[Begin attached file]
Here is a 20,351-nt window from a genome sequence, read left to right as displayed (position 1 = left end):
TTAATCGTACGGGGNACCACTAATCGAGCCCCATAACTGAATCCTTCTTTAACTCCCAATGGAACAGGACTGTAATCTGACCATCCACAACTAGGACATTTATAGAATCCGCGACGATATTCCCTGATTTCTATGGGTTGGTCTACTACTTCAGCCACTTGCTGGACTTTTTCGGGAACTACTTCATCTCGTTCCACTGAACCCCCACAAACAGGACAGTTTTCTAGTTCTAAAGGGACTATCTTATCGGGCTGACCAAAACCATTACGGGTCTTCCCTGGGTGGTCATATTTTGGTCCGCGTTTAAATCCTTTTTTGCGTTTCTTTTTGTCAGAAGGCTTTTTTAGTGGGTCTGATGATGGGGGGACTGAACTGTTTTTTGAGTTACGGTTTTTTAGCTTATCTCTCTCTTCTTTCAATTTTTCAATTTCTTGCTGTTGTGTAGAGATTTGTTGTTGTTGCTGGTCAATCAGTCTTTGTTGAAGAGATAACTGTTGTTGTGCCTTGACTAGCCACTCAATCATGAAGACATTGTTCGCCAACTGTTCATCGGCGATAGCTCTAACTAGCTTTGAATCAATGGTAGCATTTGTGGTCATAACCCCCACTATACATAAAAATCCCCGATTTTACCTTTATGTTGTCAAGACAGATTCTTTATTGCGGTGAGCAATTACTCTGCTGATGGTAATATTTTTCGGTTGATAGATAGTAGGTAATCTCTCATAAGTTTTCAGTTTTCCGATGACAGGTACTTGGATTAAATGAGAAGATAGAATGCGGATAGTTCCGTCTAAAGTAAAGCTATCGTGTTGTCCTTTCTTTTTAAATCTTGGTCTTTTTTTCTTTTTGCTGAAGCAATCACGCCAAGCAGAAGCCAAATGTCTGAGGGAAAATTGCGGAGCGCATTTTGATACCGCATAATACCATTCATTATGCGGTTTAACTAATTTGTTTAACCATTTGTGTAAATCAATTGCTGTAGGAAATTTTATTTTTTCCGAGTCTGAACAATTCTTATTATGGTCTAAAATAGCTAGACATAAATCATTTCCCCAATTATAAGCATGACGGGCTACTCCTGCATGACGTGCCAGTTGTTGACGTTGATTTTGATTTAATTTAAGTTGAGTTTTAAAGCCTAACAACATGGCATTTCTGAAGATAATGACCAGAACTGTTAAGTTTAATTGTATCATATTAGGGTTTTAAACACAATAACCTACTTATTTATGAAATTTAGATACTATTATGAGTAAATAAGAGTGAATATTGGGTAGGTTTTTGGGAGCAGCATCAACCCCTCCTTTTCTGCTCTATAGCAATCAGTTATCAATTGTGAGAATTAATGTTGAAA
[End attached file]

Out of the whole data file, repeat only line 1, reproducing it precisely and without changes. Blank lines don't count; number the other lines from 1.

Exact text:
Here is a 20,351-nt window from a genome sequence, read left to right as displayed (position 1 = left end):